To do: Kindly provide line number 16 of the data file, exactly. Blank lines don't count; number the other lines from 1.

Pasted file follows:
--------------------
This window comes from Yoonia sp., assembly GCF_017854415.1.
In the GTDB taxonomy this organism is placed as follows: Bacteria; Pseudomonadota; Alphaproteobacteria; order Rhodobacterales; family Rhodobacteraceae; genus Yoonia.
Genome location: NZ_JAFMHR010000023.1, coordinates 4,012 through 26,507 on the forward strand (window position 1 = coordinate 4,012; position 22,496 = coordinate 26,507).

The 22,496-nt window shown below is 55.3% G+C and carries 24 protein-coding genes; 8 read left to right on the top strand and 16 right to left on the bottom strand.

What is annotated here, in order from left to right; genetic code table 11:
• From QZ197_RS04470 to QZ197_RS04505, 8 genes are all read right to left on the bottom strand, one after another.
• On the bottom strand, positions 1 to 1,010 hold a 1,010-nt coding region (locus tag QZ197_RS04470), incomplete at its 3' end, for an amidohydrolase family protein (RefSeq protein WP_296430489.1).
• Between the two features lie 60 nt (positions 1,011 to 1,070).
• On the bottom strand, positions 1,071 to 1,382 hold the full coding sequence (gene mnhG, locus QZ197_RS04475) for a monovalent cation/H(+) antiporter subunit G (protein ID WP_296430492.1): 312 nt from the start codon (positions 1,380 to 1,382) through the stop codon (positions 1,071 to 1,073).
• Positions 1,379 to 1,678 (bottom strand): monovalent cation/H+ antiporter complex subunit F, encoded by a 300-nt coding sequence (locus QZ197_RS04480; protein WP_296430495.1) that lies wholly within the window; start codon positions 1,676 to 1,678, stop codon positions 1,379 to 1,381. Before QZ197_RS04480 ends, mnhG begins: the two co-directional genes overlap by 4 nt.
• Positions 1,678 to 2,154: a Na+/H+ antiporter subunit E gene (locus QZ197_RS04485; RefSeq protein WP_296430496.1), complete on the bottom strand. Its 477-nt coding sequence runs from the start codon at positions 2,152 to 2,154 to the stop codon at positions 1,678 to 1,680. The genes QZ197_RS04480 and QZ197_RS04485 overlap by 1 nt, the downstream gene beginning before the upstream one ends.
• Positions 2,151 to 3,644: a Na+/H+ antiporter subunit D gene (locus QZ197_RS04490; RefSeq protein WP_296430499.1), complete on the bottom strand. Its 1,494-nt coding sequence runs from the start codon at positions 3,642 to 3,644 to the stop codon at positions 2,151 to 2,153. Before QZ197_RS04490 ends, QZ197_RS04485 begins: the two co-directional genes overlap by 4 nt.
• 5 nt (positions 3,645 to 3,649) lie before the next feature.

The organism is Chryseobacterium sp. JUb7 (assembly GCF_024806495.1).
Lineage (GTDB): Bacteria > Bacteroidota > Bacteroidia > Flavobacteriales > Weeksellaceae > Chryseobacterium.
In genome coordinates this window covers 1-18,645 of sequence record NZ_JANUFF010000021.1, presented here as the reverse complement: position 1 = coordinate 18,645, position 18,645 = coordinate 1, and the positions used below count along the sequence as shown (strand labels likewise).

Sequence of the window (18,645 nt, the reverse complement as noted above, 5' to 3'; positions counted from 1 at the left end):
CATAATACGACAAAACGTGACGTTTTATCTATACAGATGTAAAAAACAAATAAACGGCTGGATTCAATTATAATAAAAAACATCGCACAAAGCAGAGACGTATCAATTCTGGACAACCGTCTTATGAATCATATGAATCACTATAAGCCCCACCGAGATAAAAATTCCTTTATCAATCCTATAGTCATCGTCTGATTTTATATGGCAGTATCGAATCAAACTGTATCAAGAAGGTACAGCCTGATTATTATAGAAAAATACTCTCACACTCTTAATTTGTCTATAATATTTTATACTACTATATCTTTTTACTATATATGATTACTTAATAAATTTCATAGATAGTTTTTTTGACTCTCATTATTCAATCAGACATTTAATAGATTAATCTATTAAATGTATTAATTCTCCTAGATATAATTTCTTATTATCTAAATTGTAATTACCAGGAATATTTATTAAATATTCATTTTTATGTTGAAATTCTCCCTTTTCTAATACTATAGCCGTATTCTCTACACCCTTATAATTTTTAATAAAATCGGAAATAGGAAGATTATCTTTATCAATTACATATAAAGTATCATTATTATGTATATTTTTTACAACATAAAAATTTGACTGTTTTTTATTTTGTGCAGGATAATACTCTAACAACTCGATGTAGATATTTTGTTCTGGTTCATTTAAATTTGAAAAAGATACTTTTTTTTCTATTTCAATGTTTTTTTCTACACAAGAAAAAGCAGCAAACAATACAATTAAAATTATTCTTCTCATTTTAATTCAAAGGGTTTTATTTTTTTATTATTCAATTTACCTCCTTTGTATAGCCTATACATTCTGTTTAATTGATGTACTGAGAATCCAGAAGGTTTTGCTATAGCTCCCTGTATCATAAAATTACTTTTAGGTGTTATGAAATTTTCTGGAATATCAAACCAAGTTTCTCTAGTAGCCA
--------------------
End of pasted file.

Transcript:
In genome coordinates this window covers 1-18,645 of sequence record NZ_JANUFF010000021.1, presented here as the reverse complement: position 1 = coordinate 18,645, position 18,645 = coordinate 1, and the positions used below count along the sequence as shown (strand labels likewise).